Does the future of humanity lie in virtual reality addiction?

Here’s where we are headed. Can you honestly say we are not?

• Plug yourself into the apparatus and now you’ve got a trip that is 1,000x more potent that heroin. Pure, absolute euphoria and bliss. Put in a catheter and feeding tube and maybe get up for a hot shower and change of clothes every couple of days. I took some leftover hydrocodone last time I was sick, and I slept in pure ecstasy from that. Could I resist the Ultimate Trip? Probably not.

• Plug yourself into the apparatus and fuck anything you want. Real people or imagined. Have orgasms 1,000x more powerful that the real thing. Men, no more need for a refractory period. All your desires are fulfilled. Would I want to bother with real relationships if I could have this? Probably not.

• Plug yourself into the apparatus and be anything you want. Live as a hardboiled detective back in the 40s. Investigate the Black Dahlia murder and solve the case. Don’t just read about Hogwarts–matriculate! Be friends with Harry. Be Harry–or Voldemort! Whatever you can imagine can happen. Or if your imagination fails you, no worry: the Matrix can supply endless scenarios to keep you engaged. Could I resist such a temptation? Probably not.


It all begins with a question: What is a good life? A worthwhile life? Perhaps it consists in doing work. Reading “quality” books and watching “quality” movies. Raising kids. That kind of thing.

There is talk of the Singularity, the fruit of artificial intelligence, that could obviate humanity. But what if we were already far along that road and saw that fact somewhat but not quite? The road away from the good life, the “quality” life. I think that’s the case. Let me explain.

It comes down to the individual personality and how tempted the person is to tune out. Way back in time, that wasn’t an option. Survival was the thing. You pretty much had to live the good/quality life. You had to work a lot, and leisure time consisted primarily of interacting with other human beings. And there was sleep. No drugs, no easy forms of entertainment like TV.

But then alcohol is invented. The first of many drugs. And drugs allow us to tune out. Many have accepted that invitation. In the introduction of the book, 19th-Century British Minor Poets, W.H. Auden quotes Sydney Smith about life in London in the year 1800:

We want to trip. We want to tune out. Drugs like heroin have made such a “lifestyle” even more potent.

But then we’ve also had the drugs of novels, movies, TV, video games. For some reason, reading about or viewing fictional lives is more entertaining than living our own. Think about it–it’s strange, isn’t it?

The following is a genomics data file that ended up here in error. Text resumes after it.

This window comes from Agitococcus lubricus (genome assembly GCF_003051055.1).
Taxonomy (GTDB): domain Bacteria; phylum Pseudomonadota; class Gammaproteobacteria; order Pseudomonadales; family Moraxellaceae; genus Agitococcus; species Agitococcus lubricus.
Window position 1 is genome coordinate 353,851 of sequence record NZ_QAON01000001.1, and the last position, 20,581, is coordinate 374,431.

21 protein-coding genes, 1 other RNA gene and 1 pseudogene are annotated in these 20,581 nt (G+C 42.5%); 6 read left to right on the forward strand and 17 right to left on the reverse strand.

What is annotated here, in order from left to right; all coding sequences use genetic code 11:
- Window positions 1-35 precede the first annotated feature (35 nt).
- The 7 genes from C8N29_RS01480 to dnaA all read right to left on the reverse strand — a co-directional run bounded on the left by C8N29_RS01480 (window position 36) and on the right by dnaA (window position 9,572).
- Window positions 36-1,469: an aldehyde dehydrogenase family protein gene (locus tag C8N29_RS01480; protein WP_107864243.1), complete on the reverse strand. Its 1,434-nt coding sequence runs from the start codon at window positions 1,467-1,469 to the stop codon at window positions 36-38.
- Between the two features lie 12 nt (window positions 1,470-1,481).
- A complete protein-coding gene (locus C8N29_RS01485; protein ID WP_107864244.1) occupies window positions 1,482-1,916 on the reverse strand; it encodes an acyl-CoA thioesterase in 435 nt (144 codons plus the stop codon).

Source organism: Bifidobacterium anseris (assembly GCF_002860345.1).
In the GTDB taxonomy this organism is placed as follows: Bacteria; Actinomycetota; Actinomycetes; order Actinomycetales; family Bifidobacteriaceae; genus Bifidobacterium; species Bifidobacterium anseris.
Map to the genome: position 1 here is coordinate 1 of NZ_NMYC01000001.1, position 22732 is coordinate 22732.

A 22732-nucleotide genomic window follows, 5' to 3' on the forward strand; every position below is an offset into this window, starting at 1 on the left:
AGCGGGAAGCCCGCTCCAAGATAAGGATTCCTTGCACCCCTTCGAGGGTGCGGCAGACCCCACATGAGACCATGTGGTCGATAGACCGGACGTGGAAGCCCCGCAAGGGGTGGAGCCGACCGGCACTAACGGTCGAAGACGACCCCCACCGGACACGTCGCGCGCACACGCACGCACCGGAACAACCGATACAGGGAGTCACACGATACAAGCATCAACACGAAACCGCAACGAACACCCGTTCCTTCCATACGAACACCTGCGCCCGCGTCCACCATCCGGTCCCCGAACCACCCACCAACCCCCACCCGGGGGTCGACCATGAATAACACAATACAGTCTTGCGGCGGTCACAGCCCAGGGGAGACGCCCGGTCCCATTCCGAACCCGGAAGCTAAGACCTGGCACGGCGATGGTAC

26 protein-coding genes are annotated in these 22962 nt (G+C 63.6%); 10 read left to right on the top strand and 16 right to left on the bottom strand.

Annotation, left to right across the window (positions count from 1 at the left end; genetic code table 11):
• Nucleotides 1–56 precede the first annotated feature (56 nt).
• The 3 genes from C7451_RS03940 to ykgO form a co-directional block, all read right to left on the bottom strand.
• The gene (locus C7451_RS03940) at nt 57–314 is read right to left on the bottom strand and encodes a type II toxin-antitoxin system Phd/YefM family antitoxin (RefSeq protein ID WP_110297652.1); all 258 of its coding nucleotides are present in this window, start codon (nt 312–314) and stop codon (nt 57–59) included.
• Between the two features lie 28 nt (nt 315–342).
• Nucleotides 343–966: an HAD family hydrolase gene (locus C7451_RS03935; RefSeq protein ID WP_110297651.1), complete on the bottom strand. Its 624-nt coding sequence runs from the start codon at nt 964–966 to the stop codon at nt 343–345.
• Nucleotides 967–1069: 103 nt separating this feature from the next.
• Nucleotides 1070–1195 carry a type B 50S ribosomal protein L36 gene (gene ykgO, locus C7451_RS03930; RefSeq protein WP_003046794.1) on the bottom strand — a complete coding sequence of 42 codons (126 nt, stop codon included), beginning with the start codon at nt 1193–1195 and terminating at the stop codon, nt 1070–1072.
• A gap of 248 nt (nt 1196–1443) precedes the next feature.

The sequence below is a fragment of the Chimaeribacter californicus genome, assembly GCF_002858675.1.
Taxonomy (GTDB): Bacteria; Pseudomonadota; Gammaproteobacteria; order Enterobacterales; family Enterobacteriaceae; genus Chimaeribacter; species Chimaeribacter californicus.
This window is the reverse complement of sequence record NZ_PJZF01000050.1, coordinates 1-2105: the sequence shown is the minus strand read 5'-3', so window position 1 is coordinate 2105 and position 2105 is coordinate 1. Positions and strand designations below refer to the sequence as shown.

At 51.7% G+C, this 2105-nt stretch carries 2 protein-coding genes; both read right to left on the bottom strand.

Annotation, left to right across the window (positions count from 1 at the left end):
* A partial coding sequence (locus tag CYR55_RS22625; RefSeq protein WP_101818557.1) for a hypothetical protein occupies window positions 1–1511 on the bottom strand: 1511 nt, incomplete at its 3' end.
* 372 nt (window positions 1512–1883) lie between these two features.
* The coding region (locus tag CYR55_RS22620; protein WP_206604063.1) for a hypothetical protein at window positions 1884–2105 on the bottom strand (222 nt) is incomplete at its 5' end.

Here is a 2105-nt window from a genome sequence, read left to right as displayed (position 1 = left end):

Probably most people do their jobs and live for these moments of entertainment or tripping out. Only a very small percentage of people have lives so interesting that they are caught up in life! and need very little entertaining or tuning out. Give them any other way deeper into that ease, that pleasure, that entertainment, and who will resist? Would you?

I probably would not.

It brings up some interesting thoughts. Being no stranger to drugs I have to say the ultimate trips I have been on involved extended periods of fruitfull creativity. As rare as these do occur I find the mere chance of reengaging into one of thse sessions is enough for me to not want any kind of mind altering substance anywhere near me.

Maybe the real challenge for humanity is to discover more successful ways of waking up ones creative nature by using technology to simply expose us to more and give us better resources for following through on things. Our ability to establishing our identities has been a casualty of progress. Maybe we can reverse that.

It’s nothing to really be afraid of. Most people’s reality is just a concoction of made up meaning and obfuscation of the mediocrity of their existence- surely one could make an argument that this is an improvement upon that.

What’s sad is that this is not even really related that much to accomplishment. Michael Jackson was one of the most successful entertainers of all time, but one may easily imagine that most of his life was lived in an odd twilight of doubt, delusion, and dysfunction. Not to be overly alliterative!

I know what you mean. My drug, so to speak, is tuning out and just wanting to sleep, be alone, and enjoy online content and books in a low-key way. Perhaps less self-destructive than heroin, but I can feel incredibly unproductive at times.

I wonder how much we’d be able to consume of each other’s “passions” in a world with even more leisure time. That, I think is a big problem. It’s one thing to be a failed writer in a world that really needs you to be a store clerk in a small-town grocery where “everybody knows your name” and all that. It’s another to be a failed writer in 2015 and be shoved into Target where nobody but your family does.